The above is one of those stages where you will need to take a little responsibility for yourself. If you try to install an improper version of the operating system on your computer things might get a little ugly (most likely nothing at all will happen, but you never know). I’m not going to go into details about that, but if you are a windows user you can head into you control panel and then to the system icon and it will tell you the basics about your computer.

Once you have the .iso on your computer the next step is to get it burned onto a disk. Sadly you can’t just slap it straight on to the disk and going, the iso has to be burned as a disk image. Some burning suites do this out of the box but if you don’t have the ability to “burn a disk image” you’ll need to get yourself app to do so.   If you are running windows, this is a free iso burner and instructions on how to use it, if you work in OS X it seems you can just use the included disk utility (perhaps Mac users can suggest some freeware/dedicated alternatives).  Once you have your ISO burned you’re technically ready to get up and going in installing your shiny new OS.

I’ll talk about partitioning and booting your computer from a disk in my next message.  For now I would suggest that you concentrate on backing up everything that you don’t want to lost should things go wrong (as they definitely can) and thinking about how you want to use your computer going forward (ie. do you want to give up on your current OS or do you want to use Linux alongside it).

Posted in Linux, Mac, open source, Operating Systems, Windows | Leave a Comment »

Hey Artsy Folks

Posted by Mike on March 15, 2007

In my trolling of the blogosphere I came across this profile for a website that has kind of a nifty approach to custom designed t-shirts.  Basically they have a gallery of images and you drag and drop them wherever you want on the T-shirt you’re designing.   Where the appeal to artsy folk comes in is that they will let you upload your own designs (that do get vetted it seems) and when someone uses it to put together a t-shirt you get a, small cut.  I know that some of you have artistic abilities, and I think it would be cool if I could mix and match your stuff on a new t-shirt (my current collection is developing some pretty scandalous holes..)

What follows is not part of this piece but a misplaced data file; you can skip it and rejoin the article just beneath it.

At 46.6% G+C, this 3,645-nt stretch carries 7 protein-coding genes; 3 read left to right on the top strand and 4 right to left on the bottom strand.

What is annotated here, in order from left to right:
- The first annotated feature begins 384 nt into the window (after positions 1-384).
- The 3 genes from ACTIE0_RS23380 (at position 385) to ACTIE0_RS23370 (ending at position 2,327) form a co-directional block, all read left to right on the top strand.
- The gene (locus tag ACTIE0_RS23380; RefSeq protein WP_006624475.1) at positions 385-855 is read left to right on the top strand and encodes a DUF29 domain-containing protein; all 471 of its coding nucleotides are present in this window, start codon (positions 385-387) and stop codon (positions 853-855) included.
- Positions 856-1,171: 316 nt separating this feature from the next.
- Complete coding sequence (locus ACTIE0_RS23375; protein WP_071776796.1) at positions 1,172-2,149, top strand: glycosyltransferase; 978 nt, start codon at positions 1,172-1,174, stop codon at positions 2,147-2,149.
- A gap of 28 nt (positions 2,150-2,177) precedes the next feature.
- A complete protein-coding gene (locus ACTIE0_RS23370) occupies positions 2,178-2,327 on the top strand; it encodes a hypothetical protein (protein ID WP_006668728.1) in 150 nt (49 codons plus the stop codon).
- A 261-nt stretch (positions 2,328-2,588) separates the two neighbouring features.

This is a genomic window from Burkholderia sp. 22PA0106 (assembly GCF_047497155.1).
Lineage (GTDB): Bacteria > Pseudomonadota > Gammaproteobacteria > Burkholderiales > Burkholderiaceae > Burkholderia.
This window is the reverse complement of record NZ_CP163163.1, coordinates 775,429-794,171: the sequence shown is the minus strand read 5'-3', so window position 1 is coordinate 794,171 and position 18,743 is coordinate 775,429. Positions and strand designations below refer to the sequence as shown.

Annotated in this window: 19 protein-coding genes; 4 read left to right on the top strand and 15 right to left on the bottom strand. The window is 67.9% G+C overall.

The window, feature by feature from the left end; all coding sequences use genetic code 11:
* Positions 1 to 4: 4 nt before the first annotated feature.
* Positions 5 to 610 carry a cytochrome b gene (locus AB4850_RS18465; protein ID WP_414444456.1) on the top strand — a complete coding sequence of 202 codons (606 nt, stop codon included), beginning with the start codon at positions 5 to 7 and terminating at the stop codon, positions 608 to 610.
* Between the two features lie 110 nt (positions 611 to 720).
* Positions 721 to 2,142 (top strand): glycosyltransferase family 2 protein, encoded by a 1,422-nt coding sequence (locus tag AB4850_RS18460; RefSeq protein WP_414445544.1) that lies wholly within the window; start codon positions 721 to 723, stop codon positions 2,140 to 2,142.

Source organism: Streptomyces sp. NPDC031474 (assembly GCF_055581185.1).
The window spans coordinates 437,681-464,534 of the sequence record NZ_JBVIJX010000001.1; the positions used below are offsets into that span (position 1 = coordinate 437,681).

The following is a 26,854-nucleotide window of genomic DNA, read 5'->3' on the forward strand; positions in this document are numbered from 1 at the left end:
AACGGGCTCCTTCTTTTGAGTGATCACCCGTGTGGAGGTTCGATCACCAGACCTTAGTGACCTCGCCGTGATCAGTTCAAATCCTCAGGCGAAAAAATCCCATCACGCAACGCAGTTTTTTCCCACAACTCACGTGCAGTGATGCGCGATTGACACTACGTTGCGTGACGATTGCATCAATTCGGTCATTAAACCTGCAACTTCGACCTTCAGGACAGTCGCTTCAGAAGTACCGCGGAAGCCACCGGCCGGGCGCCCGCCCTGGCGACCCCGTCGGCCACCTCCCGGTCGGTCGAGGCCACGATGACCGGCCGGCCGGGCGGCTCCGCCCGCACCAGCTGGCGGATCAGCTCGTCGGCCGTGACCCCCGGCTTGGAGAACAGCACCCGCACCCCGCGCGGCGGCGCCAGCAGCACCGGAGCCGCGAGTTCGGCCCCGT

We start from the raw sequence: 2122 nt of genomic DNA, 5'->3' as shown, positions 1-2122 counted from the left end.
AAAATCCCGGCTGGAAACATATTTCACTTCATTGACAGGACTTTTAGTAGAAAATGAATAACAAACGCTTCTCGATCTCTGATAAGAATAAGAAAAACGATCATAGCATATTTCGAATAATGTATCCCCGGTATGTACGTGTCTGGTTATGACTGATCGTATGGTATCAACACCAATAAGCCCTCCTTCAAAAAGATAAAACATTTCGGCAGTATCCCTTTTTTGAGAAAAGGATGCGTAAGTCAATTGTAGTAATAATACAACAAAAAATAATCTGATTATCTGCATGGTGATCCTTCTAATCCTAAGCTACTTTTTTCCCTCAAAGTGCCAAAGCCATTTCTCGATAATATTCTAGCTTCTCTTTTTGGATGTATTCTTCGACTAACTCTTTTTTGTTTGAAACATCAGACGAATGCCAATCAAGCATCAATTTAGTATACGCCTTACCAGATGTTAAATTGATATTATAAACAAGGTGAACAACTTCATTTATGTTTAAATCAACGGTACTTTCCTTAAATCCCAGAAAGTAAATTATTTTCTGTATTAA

That is all.

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Getting up and Waddling

Posted by Mike on March 11, 2007

Back to the main project at hand, selecting and installing a Linux distro on your computer.

But first a little self-congratulation, in an earlier post I crowed about my first search string but felt bad that my blog had not been helpful in solving the problem that my searcher was aiming to fix. As penance I posted up the command for exiting the command line in Ubuntu. As luck would have it, it seems that another poor soul found the process for getting out of Ubuntu a little confusing and came to my page in search of help today, hopefully he found the post in question and got some help.

Now that I’ve described a couple distros, the obvious question would be: “Why would I ever want to use Linux?” To be honest it’s a good one, but there are a number of good answers. Apart from the obvious Microsoft hating answer (which I don’t buy), the best reason is that it is free, in both senses of the word. This is not the place for a discussion of the open source philosophy, but let me say briefly that not only do you not have to pay any money for Linux, or most of it’s many many applications, you also are allowed to do anything you want with the code that runs it. For the non-coder geeks out there this is probably not super important, you likely don’t want to change the behaviour of your operating system substantially and might be a little scared at the very idea (I certainly was).  There are other reasons though.